With those guiding questions in mind, we met to design the study.  Teachers had to apply to be part of the study (though, really, I don't think we turned anyone down) and commit to completion. We ended up with about 17 teachers the first year  (a similar number this year), from Science, Math, Languages, PE, Music, English, ESOL and admin--a good cross study.  They also had a varying range of technology ability/phobia.  We had to dedicate the first few sessions to just familiarizing them with the iPad.

You can see the notes from our brainstorming session here.  It includes our outcomes as well as a tentative schedule of courses and content.  We also knew we definitely wanted to publish our findings to a global audience, having learned the power of going "public and permanent"  with the  WW II: Illustrated Histories project with the grade 10s.  Thus, we decided teachers would need to document their study and findings in an iBooks chapter, which we would collect into a book and publish. (We hope those will go live by the end of the summer!)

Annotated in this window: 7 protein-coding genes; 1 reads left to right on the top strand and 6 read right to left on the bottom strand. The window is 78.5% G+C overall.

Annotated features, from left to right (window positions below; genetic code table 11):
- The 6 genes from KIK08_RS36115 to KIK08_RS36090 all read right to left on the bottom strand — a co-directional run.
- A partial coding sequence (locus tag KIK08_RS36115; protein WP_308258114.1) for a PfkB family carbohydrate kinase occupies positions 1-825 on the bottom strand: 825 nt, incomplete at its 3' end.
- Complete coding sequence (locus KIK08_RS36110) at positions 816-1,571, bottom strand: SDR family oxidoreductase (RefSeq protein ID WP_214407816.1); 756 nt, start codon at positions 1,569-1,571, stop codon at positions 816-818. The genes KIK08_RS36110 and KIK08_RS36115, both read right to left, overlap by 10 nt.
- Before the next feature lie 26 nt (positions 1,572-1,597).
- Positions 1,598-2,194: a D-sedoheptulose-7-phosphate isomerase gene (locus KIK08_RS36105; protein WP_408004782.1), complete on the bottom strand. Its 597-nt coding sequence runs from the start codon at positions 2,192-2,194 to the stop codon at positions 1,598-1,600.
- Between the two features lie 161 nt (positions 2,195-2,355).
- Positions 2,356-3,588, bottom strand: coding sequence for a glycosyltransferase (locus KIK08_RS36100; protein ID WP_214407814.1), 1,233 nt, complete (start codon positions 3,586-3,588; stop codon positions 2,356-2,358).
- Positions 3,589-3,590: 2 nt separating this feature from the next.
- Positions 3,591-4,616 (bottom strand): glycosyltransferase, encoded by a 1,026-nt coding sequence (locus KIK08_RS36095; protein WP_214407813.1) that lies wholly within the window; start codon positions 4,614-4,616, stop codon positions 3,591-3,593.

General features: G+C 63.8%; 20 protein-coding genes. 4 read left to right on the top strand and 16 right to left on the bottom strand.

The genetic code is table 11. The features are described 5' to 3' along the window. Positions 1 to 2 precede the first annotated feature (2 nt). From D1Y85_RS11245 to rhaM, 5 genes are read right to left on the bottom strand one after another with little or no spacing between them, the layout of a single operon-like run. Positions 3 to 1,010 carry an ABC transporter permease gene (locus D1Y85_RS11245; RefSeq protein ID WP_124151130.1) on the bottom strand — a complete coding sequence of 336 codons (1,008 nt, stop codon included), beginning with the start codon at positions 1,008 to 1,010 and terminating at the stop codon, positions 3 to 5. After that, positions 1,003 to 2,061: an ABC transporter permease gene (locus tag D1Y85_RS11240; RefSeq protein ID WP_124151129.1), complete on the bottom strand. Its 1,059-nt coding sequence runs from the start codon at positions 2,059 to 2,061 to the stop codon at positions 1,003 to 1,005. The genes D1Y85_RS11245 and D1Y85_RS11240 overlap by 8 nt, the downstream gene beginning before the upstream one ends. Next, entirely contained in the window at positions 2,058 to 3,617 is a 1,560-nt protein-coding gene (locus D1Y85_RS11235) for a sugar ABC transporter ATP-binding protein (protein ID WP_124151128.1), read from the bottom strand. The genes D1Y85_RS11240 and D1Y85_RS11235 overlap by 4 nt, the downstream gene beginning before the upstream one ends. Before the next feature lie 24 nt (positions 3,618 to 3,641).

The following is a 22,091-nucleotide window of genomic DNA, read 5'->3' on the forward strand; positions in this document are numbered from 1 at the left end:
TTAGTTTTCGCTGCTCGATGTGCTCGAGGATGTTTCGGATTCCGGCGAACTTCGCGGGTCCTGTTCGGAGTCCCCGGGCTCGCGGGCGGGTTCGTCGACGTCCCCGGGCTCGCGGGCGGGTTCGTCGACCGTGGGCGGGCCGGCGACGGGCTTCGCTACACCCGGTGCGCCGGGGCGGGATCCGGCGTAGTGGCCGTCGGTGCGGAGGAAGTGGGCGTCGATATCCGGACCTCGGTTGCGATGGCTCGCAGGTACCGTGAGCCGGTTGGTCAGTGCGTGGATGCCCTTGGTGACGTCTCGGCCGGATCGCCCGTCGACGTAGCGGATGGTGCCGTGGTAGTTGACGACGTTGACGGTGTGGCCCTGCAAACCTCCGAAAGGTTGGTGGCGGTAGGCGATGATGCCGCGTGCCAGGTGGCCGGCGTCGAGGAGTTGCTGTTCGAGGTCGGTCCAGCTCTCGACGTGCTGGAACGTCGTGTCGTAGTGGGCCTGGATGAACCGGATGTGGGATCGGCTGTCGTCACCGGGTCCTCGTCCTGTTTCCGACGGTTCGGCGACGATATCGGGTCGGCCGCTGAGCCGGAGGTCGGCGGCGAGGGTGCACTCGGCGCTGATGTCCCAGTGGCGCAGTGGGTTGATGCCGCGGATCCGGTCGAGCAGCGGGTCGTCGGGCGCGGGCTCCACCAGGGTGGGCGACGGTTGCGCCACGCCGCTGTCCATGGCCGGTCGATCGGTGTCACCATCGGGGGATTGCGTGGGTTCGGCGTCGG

We also thought the best way to organized the course was through iTunes U, which would be easy for teachers to access using their iPads.  You can download the cycle 2 course here, and cycle 3 here (FYI, cycle 1 was the WW II book with the students.  We have that process documented here.) It's actually pretty cool that we have several schools following the course--and Apple's keeping an eye on it, too.  The teachers know this, and it honors and values their efforts when they know the world is watching!

Finally, we needed to adapt an easy action research process to our needs.

That's quite enough to look at for now!  My new post will look more specifically at a few of the process elements, the action research planner, and how we tried to structure the sessions.

If you have any questions you want answered, please post them in the comments!


Friday, July 4, 2014

Collaborative Action Research: Empower Your Teachers (Part I)

Two years ago, our director asked the tech integrators "So when are we getting iPads?"  Now, we've all been there:  Schools want to look tech-forward, so they pour money into smartboards or whatever, throw them at the teachers and say, "Here--use them!"